PORTHCAWL, WALES - MARCH 3: Waves crash against the harbour wall during Storm Freya on March 3 at Porthcawl, Wales. The Met Office have issued a yellow weather warning for wind and have warned of the potential for large waves and spray at coastal locations. (Photo by Matthew Horwood/Getty Images)
CARDIFF, WALES - OCTOBER 28: A general view of a replica war cemetery to mark the Armistice centenary at Cardiff Castle on October 28, 2018 in Cardiff, Wales. The installation aims to give visitors an insight into some of the 23,000 CWGC sites around the world with the 330 headstones representing more than 30,000 Welsh men and women who gave their lives during the First World War. Each headstone at the replica Commonwealth War Graves Commission cemetery signifies 100 Welsh war casualties and features an inscription and badge to show the various regiments and divisions of soldiers who did not return home.
A swan surrounded by litter in the River Taff in Cardiff, Wales.
Snow in South Wales as the Beast from the East hits the UK again. The Met Office have issued an amber weather warning for snow.
A boy rides his scooter at sunset at Cardiff Bay, South Wales. Forecasters have predicted the coldest March in 5 years.
Waves crash against the harbour wall at Porthcawl, Wales, during Storm Eleanor. The Met Office have issued a yellow weather warning for gusts of up to 80mph and a warning of large waves in coastal areas.
Prince Charles, The Prince of Wales meets Father Christmas during a visit to Castell Coch to learn about the castle's history, refurbishment and programme of community activities on December 8, 2017 in Cardiff, Wales. (Photo by Matthew Horwood)
Waves crash against the harbour wall during Storm Brian at Porthcawl, South Wales. The Met Office have issued a yellow weather warning for wind and have warned of the potential for large waves and spray at coastal locations.
I've been using the new Nikon D850 for the last week after trading in the D810 which I've been using for the last 3 years. It's been a great camera for event and portrait photography although having taken 230,000 pictures it was starting to show its age!
As a former Nikon D810 user here are a few observations on the D850. It's far from a review, just a few things I've noticed from the last seven days.
- Huge improvement in autofocus. High resolution cameras are much less forgiving when it comes to focusing and so it's good to see the D5 AF system in the D850.
- Snapbridge - general pretty good although it can be a little buggy with images refusing to send.
- Silent photography at 45mp and focus peaking which makes this feature genuinely useful.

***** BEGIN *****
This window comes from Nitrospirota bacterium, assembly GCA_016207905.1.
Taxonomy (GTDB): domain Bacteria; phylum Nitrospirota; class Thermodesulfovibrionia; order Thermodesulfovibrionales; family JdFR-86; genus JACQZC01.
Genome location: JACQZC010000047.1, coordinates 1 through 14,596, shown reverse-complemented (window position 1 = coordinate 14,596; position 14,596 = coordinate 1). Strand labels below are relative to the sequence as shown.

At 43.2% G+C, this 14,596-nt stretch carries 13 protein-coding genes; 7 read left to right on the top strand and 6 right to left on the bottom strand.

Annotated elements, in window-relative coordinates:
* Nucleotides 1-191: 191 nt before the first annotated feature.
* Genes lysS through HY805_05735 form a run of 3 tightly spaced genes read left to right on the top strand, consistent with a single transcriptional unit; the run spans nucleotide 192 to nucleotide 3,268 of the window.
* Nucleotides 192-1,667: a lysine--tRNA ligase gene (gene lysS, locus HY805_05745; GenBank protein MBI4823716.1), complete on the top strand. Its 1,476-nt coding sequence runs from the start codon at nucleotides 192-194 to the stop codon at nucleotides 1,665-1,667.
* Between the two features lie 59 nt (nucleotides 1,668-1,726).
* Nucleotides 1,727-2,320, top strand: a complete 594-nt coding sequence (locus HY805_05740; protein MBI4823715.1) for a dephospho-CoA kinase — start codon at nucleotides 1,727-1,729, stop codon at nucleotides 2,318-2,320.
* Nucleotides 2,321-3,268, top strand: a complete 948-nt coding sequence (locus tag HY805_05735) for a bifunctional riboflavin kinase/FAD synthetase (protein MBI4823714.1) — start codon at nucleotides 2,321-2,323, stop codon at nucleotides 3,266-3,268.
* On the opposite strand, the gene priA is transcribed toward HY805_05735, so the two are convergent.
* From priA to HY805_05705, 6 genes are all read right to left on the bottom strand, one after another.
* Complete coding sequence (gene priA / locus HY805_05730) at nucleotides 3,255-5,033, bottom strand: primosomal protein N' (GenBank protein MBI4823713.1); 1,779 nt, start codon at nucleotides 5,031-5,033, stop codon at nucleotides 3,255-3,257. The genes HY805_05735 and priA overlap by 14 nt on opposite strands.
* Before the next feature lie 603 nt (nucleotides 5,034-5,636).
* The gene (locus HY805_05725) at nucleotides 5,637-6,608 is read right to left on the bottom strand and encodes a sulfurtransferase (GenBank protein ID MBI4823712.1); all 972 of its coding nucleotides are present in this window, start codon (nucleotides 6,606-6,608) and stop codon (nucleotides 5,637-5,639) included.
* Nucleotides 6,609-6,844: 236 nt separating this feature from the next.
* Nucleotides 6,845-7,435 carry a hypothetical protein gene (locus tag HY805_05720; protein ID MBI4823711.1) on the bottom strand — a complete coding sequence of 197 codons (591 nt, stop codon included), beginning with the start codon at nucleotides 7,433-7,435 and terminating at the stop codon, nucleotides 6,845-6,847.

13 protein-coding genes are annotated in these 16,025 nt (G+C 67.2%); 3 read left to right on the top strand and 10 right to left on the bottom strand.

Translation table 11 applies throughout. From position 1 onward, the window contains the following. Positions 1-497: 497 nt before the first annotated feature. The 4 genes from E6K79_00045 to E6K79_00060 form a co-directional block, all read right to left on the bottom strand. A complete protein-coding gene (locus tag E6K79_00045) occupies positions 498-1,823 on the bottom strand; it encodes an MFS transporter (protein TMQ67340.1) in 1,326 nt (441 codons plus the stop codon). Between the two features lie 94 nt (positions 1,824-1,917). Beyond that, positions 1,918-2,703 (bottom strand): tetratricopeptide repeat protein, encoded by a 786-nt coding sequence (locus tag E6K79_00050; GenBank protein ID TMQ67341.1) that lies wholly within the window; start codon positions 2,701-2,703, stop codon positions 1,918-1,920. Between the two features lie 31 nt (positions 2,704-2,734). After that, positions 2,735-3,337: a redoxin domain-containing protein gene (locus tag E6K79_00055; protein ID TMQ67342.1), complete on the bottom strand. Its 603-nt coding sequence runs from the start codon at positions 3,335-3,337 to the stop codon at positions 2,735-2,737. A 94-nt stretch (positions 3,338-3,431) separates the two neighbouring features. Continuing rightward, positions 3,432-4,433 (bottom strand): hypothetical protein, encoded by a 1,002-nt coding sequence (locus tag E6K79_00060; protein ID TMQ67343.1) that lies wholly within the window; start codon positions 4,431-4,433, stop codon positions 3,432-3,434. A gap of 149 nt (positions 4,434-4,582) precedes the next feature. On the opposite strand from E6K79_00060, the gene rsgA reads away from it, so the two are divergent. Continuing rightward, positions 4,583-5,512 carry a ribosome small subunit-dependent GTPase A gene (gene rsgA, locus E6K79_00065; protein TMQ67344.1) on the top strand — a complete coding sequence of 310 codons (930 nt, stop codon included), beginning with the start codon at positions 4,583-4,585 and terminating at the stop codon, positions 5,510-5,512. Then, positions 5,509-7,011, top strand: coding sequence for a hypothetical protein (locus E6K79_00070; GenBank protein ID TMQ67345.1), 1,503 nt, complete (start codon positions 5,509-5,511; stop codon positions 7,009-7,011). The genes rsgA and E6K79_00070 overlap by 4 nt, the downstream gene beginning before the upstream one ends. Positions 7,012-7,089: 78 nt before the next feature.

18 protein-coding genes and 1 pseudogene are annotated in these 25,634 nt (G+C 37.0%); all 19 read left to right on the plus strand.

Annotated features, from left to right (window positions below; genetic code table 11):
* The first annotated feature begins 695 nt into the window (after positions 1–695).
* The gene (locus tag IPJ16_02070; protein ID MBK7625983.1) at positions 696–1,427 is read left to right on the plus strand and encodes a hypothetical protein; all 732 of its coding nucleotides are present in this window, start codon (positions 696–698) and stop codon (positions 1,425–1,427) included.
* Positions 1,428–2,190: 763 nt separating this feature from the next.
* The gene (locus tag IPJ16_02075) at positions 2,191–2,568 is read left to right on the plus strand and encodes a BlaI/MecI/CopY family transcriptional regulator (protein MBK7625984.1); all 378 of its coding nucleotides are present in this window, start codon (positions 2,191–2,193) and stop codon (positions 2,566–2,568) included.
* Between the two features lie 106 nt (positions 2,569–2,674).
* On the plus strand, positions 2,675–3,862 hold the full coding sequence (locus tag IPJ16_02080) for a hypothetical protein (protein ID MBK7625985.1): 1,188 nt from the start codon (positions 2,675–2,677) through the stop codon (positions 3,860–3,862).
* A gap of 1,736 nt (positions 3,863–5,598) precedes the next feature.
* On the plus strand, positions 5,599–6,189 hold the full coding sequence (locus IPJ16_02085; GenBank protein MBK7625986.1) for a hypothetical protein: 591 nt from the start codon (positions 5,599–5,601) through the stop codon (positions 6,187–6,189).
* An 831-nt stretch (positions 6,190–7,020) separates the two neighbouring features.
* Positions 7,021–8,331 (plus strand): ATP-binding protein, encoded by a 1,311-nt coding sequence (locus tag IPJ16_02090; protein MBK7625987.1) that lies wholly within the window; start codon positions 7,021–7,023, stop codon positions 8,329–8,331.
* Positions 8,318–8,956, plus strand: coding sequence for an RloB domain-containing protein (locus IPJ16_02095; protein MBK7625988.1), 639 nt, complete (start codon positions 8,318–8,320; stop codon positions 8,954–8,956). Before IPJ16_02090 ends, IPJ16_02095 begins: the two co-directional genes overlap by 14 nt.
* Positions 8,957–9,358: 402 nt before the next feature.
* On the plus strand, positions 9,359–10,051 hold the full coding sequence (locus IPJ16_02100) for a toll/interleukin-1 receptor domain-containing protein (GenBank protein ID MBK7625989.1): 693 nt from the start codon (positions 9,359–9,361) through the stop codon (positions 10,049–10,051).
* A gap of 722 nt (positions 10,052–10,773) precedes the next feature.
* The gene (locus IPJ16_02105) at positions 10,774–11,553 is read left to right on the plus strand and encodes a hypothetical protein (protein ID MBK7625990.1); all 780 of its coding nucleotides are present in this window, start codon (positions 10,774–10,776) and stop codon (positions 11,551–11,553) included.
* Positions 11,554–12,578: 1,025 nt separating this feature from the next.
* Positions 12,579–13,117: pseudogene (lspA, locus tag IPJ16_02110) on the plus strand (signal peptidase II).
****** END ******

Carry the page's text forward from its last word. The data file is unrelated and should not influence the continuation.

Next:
- Seems slightly quieter than the D810.
- Illuminated buttons at long last. Bizarre that this wasn't a feature on the D800/D810.
- Massive resolution. The DX crop is 5000px across. Roughly the same size as a full frame image from the D5.
- Raw files are roughly 50-60mb each (275mb uncompressed)
- No built in FTP which is a shame. Despite having wifi it's not possible to send pictures via FTP without purchasing the WT-7 which is £1000. Snapbridge allows fullsize images to be transferred but it's not particularly streamlined.
- When using DX crop mode you now get a greyed-out, shaded area around the crop area rather than the thin line on the D810. The result is it's easier to frame subjects.
- There's no built in flash which I won't miss. The flash was permanently taped down on my D810.
- Nikon are still not committing to one storage format. The D850 takes SDHC/SDXC and XQD cards. I'd much rather of seen two XQD slots.
- High ISO noise? I've not really noticed a difference which I assume is an improvement seeing as the D850 is a much higher resolution camera.
CARDIFF, WALES - AUGUST 25, 26, 27: Pride Cymru's Big Weekend in Cardiff, Wales. A march will take place at midday on Saturday with music in the evening. Pride Cymru aims to eliminate discrimination on the grounds of sexual orientation and gender within Wales. (Photo by Matthew Horwood)
The Weeping Window installation which marks the centenary of World War One and was unveiled at the Senedd in Cardiff Bay on August 7, 2017 in Cardiff, Wales. The display took five days to set up, with each handmade poppy put in place by a team under instruction of designer Tom Piper and artist Paul Cummins. The Weeping Window first went on display at the Tower of London in 2014 and has since been on a tour of the country.